BYU’s Black Menaces join nationwide strike for LGBTQ students

Dozens of students and a few allies staged a strike at Brigham Young University on Tuesday, joining a national protest against restrictive LGBTQ policies at religious-affiliated colleges.

“We hope it will be really big for us to change religious exceptions at Title IX-exempt universities,” said Ryn Butler, vice president of Understanding Sexuality, Gender and Allyship (USGA), the longest-standing queer group at the BYU. “It’s such a big deal that queer people don’t have the same rights as straight people.”

The “Strike Out Queerphobia” national protest aimed to shine a spotlight on Title IX, the federal antidiscrimination laws that govern college campuses — and the exceptions to Title IX, the religiously affiliated colleges and universities like BYU, which in the Possession is to be granted by The Church of Jesus Christ of Latter-day Saints.

Tuesday’s protest, which was expected to involve around 100 colleges and universities across the country, was timed to coincide with National Coming Out Day, a celebration of allowing LGBTQ people to live openly and authentically.

Around 100 students – dressed in rainbow-colored clothing, holding signs and various types of Pride flags – gathered at the south edge of the Provo campus, along 800 North between 400 and 500 East. Sebastian Stewart-Johnson, one of the organizers of activist group The Black Menaces, has been planning the event since June, said group member Kylee Shepherd, and worked with the Provo Police Department to get a permit to march on the streets.

Police cars cordoned off traffic in the area, and police reminded participants in the strikes not to step on the sidewalks, which are considered BYU campus property.

No counter-protesters were seen at the event, although some passing students stopped to watch. Butler said they heard a counter-protest was planned, but BYU sent out a notice telling counter-protesters they could not do so on campus.

The protesters warmed up with a series of speaker-led chants from the crowd, such as “Hey hey ho ho, queerphobia must” and “two, four, six, eight stop exceptions, stop the hate”. Perhaps the loudest was “I’m weird and proud”.

As people came out of their classes they were given posters and markers to make their own signs. A man brought two large boxes of “rainbow” bouquets to give to attendees. Written in brightly colored ink, the messages on the signs included statements such as “God’s love is universal,” “We are queer, we are here and we will not change,” and “Acceptance saves lives.”

One participant dressed as Jesus held a sign that read, “What happened to love yourself?”

The protest began with four minutes of silence — one for each of the four years most students spend at a Title IX-exempt university, organizers said.

Many of the speakers read anonymous letters they said were from queer BYU students too afraid to step forward and put a face to their words. In one letter, one student said she was so “afraid” of being queer that she learned all the “ins and outs” of “LDS doctrine, policies, and cultural norms regarding queerness” to find out what she was could and could not say about themselves at BYU.

But despite what she went through at university, the letter writer continued, BYU is “pretty fond of her.” She said she “found God in the school, in the cracks between the teachings… I see the God in BYU, but it can be so much better.” I love BYU so it needs to be held accountable.”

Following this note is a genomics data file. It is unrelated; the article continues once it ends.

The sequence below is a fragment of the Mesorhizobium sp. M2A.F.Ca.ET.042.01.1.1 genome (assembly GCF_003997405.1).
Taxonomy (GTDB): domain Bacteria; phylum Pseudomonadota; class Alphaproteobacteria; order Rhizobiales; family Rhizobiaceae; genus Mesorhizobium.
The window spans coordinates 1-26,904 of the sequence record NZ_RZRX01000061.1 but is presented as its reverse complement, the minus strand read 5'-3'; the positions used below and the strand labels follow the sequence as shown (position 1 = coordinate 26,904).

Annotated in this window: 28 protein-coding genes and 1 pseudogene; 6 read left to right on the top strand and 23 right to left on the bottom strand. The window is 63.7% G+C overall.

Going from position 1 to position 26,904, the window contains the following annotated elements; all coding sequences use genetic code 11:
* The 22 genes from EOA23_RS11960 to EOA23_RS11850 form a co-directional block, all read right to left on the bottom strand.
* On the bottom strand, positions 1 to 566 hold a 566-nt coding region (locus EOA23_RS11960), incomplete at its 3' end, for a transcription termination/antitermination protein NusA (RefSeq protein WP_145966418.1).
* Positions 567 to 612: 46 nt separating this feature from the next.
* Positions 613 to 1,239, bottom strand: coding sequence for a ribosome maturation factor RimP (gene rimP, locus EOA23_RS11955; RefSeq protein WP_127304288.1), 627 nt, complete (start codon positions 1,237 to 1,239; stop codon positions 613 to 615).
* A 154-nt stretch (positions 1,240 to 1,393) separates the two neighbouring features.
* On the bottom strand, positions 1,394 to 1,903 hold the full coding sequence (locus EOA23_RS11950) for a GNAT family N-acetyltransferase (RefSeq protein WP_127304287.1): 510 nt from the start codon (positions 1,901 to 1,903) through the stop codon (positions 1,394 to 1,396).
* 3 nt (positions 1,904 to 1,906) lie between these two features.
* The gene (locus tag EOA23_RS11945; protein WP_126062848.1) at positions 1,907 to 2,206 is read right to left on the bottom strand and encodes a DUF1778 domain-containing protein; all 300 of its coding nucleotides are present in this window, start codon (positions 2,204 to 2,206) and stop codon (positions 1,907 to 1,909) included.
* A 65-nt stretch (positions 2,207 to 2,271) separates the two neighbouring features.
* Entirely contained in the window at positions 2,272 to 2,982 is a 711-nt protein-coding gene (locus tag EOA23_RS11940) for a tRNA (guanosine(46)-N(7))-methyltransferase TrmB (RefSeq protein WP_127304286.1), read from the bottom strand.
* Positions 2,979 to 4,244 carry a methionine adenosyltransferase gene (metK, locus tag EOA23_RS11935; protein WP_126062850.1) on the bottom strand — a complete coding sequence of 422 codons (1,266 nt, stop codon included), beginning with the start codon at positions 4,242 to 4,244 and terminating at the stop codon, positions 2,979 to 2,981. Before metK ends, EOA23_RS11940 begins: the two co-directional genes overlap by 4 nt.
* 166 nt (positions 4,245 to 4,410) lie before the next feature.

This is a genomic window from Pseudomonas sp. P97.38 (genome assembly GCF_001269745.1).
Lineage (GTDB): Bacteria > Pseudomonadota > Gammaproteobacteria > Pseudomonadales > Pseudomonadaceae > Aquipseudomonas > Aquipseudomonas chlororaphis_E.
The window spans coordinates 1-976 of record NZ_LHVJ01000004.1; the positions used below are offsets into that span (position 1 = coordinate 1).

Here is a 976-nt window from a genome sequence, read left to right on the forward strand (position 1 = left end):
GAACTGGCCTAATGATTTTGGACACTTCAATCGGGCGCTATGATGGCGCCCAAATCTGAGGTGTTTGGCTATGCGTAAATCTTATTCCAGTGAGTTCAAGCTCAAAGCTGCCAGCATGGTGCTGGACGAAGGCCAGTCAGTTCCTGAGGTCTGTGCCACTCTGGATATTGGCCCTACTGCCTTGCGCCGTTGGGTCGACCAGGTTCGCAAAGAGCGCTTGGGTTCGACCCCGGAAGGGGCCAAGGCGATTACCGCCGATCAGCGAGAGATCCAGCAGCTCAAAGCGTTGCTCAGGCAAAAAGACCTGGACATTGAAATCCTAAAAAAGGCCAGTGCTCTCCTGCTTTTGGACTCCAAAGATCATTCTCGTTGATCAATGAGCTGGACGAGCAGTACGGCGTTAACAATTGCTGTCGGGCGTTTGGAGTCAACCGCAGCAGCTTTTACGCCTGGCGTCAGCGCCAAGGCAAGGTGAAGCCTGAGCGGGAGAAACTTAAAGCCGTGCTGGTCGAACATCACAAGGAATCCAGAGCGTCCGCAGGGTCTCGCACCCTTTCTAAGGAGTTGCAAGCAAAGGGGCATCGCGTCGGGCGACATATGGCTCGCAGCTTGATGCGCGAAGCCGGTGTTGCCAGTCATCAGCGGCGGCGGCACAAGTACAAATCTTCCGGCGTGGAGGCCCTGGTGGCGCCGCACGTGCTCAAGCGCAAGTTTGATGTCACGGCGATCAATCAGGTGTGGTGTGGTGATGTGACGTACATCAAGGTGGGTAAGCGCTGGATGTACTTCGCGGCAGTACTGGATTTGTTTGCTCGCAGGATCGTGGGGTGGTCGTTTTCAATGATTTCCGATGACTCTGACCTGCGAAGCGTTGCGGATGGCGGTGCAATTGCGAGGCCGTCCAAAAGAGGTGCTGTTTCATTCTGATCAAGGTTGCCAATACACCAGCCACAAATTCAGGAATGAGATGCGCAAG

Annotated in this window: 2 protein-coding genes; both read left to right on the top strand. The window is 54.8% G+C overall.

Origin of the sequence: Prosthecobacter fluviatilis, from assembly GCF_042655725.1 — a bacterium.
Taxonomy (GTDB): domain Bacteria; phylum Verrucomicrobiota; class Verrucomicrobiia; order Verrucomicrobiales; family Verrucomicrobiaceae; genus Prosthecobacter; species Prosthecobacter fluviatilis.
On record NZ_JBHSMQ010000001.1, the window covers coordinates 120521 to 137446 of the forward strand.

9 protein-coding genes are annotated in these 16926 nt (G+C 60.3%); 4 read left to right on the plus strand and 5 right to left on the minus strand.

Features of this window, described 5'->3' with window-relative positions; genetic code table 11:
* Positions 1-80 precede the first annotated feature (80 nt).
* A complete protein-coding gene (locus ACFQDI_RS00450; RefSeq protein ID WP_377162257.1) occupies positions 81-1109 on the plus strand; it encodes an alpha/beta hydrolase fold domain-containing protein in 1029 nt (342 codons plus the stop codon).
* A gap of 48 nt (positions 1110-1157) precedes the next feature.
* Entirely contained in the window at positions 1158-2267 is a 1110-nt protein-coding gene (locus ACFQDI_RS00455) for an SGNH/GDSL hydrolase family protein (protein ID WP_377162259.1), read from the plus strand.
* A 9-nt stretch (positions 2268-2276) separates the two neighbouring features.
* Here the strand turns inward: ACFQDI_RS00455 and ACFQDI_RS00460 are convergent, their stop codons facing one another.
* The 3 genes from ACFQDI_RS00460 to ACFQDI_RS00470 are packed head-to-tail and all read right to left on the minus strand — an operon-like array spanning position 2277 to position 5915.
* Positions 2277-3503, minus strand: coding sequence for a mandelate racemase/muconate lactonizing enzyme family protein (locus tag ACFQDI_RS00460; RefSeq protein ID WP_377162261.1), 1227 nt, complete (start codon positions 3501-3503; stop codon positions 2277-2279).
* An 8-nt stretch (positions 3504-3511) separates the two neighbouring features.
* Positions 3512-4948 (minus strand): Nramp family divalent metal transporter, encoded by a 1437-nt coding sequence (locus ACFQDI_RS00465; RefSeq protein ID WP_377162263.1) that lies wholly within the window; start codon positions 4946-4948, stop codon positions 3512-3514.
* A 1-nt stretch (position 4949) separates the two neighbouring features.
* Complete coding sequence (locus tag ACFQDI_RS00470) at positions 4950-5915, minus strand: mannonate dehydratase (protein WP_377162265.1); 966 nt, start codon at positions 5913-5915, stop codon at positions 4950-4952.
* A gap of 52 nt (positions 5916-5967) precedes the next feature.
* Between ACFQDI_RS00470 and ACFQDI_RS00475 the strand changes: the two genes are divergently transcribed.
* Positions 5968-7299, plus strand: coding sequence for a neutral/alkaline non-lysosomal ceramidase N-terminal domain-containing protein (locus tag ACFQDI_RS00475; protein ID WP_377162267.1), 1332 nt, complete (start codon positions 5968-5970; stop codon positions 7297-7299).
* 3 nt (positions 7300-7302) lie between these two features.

(Palak Jayswal | The Salt Lake Tribune) Students and activists participate in a protest advocating for LGBTQ rights outside of Brigham Young University in Provo on Tuesday, October 11, 2022.

Another speaker, identified only as JJ, said the event was the latest part of a “queer revolution” that has been seeping through at BYU since 2016, calling it a sign of “progress in Provo.”

Some faculty members observed the protest; two of them declined to be interviewed by The Tribune. Someone posing as a school administrator just said, “I can’t speak to you,” when approached by a Tribune reporter.

Nathaniel Call, a BYU senior who sits on the side of the strike, said he finds the way BYU officials are navigating and targeting queer students “disappointing.” He said he hopes Tuesday’s event can get school officials to “notice” and “acknowledge” the existence of queer students.

Call also noted that events like this seem to draw slightly larger crowds each year.

Call said he watched the students walking by without stopping and wondered if those students didn’t know anyone who was gay. The students who don’t quit may see the protest as “a misguided endeavor,” Call said. [Those students] They should reach out and try to get to know someone and their experiences, and maybe they can love them.”

The strike ended with a call for protesters to take to Instagram to sign a petition to President Joe Biden urging him to ensure equality for LGBTQIA+ students. As of Tuesday afternoon, the petition had garnered nearly 1,300 signatures.

Shepherd of The Black Menaces said the event is an extension of the group’s mission: to start conversations on campus.

“It shows that maybe not BYU as an institution, but some of the people and faculty are trying to see differences and make an impact,” Shepherd said. BYU’s Black Menaces join nationwide strike for LGBTQ students

Justin Scacco

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